Reclaiming Your Storage Space in 3 Simple Steps
Sometimes when I look at those fancy kitchens in the magazines, I get a wee bit jealous. You know, the ones that have the advanced organization systems where all the dried goods are sorted into matching stainless steel containers…in drawers…with perfect labels?
My kitchen doesn’t have a pantry and I’ve got one of those awkward corner cabinets that you could fit a 5th grader in if only the opening wasn’t so ridiculously tight. A few years ago I decided that a kitchen remodel just wasn’t in the near future. That meant I had to get to the root of my dissatisfaction. The root was too much stuff.
When we own too much stuff and the important stuff is not properly organized, we start struggling with contentment concerning storage, house size or space. When those feelings start to surface, it’s time to evaluate your storage real-estate. Your storage situation may be better than you think once you get rid of the stuff that just doesn’t belong. I’m here to help you do that. Let’s get to reclaiming your storage space in 3 simple steps.
1. Take It All Out & Sort It
The only way you can figure out what all you have stored in those nooks and crannies is to drag it all out and sort it. If it’s the kitchen you’re reclaiming, that means putting mugs with mugs, utensils with utensils, appliances with appliances and so on. I’m talking literally pull EVERYTHING out and put in on the floor in your living room. The cabinets or storage space should look like they did when you first moved in.
- How many coffee mugs do you actually need?
- When was the last time you used those plastic fountain drink cups from the gas station?
- Do you avoid using a particular kitchen appliance because it’s just too hard to clean?
Purging is really hard for me personally. My husband and I did this project about 3 years ago and getting rid of 2 of my 4 plastic iced coffee straw cups was painful. Deep inside I knew that if I just let go of clutter, I could find peace and contentment with the kitchen I already had. The desire for an organized space outweighed my love for my stuff. I purged 1/3 of the items in my kitchen. If you asked me today what I purged, I couldn’t tell you. That’s how important ALL those THINGS were.
1 Year Rule
If you haven’t used it in a year and it isn’t too expensive to replace, consider just ditching it, donating it or selling it. Just get it out of your house.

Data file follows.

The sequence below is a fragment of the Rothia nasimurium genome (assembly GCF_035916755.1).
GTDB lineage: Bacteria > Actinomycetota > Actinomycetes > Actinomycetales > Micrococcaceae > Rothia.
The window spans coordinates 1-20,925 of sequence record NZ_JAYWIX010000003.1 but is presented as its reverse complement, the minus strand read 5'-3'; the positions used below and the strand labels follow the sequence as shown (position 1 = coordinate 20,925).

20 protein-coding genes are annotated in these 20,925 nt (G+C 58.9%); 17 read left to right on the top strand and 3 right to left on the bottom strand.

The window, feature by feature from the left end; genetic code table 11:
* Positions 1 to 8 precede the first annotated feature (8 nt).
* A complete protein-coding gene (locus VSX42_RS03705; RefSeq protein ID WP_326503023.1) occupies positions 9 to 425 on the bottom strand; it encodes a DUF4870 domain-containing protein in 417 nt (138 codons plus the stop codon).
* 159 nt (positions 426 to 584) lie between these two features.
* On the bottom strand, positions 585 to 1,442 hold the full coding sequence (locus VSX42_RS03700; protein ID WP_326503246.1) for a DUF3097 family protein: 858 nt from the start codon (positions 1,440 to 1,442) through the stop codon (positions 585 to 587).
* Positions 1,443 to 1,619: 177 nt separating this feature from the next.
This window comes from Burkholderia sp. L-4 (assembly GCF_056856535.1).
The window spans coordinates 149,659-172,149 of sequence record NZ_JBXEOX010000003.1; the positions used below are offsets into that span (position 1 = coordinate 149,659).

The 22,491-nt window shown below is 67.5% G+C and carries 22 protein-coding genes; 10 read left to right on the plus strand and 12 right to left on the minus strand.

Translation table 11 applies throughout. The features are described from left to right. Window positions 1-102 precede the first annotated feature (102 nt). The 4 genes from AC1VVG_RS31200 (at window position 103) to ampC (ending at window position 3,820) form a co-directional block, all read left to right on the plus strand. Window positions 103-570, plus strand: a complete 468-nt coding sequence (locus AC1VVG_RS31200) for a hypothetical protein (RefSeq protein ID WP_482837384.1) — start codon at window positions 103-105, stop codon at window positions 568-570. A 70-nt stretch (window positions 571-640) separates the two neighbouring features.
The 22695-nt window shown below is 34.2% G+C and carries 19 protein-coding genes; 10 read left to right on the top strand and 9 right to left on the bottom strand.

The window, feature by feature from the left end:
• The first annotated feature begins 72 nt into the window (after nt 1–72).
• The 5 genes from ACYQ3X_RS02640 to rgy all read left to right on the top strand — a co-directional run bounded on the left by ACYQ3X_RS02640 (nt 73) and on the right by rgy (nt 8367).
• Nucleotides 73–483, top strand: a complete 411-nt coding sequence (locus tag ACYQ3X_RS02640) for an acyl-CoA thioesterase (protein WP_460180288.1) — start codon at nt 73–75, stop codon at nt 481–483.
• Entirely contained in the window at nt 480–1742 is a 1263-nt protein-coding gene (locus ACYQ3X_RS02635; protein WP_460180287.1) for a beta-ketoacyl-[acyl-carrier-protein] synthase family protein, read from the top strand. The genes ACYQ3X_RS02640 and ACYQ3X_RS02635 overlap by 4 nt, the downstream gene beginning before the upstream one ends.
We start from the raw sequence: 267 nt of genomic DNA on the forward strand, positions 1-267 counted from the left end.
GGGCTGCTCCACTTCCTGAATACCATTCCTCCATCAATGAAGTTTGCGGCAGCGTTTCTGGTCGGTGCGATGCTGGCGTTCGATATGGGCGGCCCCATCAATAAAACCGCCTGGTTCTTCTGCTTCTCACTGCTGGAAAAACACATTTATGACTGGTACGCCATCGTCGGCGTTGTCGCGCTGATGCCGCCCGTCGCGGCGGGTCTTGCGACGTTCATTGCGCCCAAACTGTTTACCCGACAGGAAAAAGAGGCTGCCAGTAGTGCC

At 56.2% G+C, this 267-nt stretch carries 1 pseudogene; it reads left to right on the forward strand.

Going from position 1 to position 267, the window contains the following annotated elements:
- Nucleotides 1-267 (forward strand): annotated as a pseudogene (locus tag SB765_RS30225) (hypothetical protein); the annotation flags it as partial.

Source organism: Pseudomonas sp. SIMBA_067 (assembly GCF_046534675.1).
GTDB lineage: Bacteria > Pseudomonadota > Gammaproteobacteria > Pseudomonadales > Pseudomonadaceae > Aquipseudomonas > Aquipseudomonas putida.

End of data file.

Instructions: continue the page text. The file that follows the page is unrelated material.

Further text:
How many do you need?
If we use coffee mugs each morning, we need a max of 4 mugs. More mugs than that and my sink piles up because I just don’t have to wash them.
This is the same with clothes. Do you find that your laundry gets piled up because in truth, you have so many clothes that you could go a month without doing laundry and be okay?
In most cases I cut down my collections of same items in half. Look through all those random items you have collected that seem to self-replicate in the cabinet. Try and cut them in half. Remember- you can re-wash it each time you use and put it back up in your cabinet.
Why are you holding on to it?
Sometimes we have stuff on in our storage areas for sentimental reasons. Some items were gifts. If you are holding on to something for an emotional reason, then you need to stop and figure out why. Memories are in your mind, not in your physical objects. Gifts are nice if they benefit your life and don’t steal contentment from it. Ask yourself why the items deserve a spot in your storage? If you have a good reason, keep them. If you don’t have a good reason, give them a new home outside of yours.
3. Reclaim Your Space- With Sticky Notes
This idea came from my engineering minded hubby. It worked for us so I’m going to share it. When you get ready to put everything back in your reclaimed spaces, decide how much each space is worth.
On a scale of 1-10, how convenient and important is each area. 1 being most important and 10 being a space you rarely use. Go from cabinet to cabinet and drawer to drawer thinking about how important that space is. Write a number on the sticky note and attach it to the cabinet. I created a little diagram I made of my kitchen so you can see what I’m talking about. You could do this with any storage space in your house though.
Once I had the whole kitchen marked, I divided my post-purge kitchen items into piles according to how often they get used and then started putting everything back in their new homes.
The cabinets I can’t reach without a step stool have higher numbers because they aren’t easily accessible. That means stuff like formal dinner wear and deep friers can go in those kinds of storage spaces. Everyday items like pots, pans, cups, plates need to be in easily accessible storage spaces so I put them on shelves marked with 1-4 scores.
Keeping It Clean
Once you get all your items back in their new de-cluttered spaces make a rule for yourself. Anytime you get a new item that is a duplicate, you’ll purge the old one. This will help keep you from getting back the point where you were when you started.
I hope that you found some of the ideas in the post helpful. It’s a big job, but once you complete it, you might just find a little more contentment with what you already have just like me.
Kim Anderson is the organized chaos loving author behind the Thrifty Little Mom Blog. She helps other people who thrive in organized chaos to stress less, remember more and feel in control of their time, money, and home. Kim is the author of: Live, Save, Spend, Repeat: The Life You Want with the Money You Have. She’s been featured on Time.com, Money.com, Good Housekeeping, Women’s Day, and more!